A company’s employment handbook contained an agreement to binding arbitration. The handbook also stated that “Any change to this Agreement will only be effective upon notice to Applicant/Employee and shall only apply prospectively.” According to the Fifth Circuit, that wasn’t enough to save the arbitration agreement from being illusory and therefore unenforceable, because the agreement didn’t include the advance notice required for the so-called Halliburton exception. See Watch House Int’l, LLC v. Nelson, No. 15-10531 (5th Cir. Mar. 2, 2016) (reversing and remanding order compelling arbitration).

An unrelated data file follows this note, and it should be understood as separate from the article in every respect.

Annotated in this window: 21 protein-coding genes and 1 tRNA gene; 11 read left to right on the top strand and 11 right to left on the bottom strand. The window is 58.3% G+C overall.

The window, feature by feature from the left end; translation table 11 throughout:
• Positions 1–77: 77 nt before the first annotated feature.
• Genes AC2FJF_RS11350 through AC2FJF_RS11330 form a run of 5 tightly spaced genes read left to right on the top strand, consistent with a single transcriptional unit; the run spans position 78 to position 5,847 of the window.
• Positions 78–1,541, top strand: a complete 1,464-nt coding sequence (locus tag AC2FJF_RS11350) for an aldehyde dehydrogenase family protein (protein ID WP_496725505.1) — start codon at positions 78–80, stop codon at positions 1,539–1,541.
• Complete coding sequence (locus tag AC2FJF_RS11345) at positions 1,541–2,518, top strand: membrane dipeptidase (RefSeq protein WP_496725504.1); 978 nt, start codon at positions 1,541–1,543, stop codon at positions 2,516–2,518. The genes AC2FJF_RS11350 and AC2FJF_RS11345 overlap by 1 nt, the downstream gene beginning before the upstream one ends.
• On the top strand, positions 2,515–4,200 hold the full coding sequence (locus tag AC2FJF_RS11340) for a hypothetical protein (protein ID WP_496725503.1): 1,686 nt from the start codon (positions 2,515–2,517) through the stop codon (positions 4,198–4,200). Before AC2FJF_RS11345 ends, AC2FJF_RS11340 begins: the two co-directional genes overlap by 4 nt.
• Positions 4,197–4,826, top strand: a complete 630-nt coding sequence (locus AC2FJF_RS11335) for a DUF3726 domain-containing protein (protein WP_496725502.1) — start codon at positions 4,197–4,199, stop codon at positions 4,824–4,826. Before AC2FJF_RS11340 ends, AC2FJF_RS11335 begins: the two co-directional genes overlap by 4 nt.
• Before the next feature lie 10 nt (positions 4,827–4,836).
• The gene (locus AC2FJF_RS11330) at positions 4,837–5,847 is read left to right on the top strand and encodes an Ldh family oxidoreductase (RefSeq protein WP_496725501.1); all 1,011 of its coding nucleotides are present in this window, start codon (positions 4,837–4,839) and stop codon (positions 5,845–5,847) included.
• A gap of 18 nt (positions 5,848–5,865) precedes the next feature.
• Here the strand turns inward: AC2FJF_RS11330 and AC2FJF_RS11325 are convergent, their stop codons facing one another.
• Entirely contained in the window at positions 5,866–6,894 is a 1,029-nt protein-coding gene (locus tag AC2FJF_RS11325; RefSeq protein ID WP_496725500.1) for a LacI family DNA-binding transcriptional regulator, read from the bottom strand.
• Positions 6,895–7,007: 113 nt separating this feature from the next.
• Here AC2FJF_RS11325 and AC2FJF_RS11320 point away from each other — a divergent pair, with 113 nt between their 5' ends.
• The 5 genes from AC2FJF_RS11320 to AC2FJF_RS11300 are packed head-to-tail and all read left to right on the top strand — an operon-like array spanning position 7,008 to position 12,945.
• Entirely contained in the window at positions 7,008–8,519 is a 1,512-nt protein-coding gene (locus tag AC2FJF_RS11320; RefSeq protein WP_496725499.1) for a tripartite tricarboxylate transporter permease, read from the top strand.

Drafting lesson: When drafting an arbitration provision, if you’re going to give one party the right to amend or terminate the arbitration provision unilaterally, then you’d be well-advised to include an advance-notice requirement. This is in addition to making the amendment apply only to new claims (that is, prospectively-only) and apply to the claims of each party, not just the claims of the party that has the bargaining power.